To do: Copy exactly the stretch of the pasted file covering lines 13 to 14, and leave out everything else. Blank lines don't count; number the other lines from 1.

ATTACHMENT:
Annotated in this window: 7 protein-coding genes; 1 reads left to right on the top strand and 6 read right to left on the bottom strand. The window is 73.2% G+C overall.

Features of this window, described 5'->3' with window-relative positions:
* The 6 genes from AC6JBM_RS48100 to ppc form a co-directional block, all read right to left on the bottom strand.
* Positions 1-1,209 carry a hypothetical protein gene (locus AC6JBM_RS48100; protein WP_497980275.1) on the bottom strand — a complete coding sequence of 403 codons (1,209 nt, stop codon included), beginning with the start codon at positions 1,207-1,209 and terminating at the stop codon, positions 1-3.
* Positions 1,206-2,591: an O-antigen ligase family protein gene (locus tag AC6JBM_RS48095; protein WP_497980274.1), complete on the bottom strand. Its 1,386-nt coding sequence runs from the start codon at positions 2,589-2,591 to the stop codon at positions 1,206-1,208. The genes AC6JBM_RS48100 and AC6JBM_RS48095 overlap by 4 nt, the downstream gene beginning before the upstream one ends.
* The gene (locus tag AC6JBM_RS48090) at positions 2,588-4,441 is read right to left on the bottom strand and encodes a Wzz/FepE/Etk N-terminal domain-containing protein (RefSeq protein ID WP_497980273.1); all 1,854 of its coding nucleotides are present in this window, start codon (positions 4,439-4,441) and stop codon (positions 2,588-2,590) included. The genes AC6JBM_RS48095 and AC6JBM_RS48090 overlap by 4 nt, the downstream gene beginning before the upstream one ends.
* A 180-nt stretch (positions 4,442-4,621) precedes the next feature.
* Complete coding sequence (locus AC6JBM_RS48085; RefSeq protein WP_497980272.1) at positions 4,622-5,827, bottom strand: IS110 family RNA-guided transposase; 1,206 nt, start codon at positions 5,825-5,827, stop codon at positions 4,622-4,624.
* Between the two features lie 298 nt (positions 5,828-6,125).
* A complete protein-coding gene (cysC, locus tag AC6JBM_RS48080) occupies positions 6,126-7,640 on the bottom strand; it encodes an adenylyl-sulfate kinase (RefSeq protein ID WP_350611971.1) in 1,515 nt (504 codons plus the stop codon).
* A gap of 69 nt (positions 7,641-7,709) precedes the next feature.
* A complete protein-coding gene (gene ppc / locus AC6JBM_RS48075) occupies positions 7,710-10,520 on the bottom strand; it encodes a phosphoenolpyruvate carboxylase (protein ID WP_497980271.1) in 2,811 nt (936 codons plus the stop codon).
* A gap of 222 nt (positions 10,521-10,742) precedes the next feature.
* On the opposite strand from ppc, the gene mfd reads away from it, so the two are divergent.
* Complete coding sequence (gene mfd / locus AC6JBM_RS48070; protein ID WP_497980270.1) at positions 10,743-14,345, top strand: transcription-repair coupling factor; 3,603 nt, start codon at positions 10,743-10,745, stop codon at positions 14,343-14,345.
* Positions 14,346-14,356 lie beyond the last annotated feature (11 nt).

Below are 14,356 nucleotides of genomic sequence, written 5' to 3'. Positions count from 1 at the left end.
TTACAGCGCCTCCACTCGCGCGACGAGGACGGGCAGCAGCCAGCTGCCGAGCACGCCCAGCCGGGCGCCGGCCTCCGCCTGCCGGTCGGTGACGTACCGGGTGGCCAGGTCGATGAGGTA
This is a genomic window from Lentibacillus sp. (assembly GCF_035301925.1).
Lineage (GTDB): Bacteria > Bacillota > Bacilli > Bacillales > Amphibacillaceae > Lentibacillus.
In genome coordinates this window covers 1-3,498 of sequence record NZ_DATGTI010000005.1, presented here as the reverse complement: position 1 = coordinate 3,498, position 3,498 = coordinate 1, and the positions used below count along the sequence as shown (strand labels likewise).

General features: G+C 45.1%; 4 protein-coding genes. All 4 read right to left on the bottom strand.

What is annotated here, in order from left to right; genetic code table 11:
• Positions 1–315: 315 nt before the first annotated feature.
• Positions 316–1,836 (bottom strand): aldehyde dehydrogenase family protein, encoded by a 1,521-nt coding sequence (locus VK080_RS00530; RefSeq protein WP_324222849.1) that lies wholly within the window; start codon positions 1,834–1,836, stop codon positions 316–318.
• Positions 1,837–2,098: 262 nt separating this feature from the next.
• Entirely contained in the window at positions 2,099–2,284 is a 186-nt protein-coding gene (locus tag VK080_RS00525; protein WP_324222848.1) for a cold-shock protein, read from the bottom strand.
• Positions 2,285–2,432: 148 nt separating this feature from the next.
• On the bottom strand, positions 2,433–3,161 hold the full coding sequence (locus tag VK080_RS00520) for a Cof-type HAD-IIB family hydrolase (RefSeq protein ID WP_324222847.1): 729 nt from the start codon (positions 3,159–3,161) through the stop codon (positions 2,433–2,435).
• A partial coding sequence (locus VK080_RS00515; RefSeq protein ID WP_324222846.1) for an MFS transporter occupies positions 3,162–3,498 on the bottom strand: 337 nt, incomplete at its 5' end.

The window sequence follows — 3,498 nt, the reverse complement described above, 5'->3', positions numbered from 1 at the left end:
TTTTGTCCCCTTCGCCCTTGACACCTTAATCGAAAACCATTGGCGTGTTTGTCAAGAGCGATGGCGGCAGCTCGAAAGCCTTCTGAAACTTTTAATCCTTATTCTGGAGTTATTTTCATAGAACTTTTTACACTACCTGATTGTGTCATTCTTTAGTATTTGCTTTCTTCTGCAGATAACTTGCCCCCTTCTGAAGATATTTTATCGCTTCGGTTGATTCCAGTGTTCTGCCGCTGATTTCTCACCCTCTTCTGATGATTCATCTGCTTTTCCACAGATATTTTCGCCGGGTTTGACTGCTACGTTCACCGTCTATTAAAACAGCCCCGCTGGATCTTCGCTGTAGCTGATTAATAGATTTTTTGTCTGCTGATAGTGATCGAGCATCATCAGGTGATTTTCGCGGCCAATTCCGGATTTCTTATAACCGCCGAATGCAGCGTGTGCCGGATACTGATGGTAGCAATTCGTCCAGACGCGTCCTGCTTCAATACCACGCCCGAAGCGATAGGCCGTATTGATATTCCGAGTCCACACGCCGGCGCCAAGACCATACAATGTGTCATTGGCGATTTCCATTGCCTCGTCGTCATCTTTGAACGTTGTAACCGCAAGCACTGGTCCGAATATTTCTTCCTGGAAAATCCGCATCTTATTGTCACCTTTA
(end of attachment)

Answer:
* A gap of 222 nt (positions 10,521-10,742) precedes the next feature.
* On the opposite strand from ppc, the gene mfd reads away from it, so the two are divergent.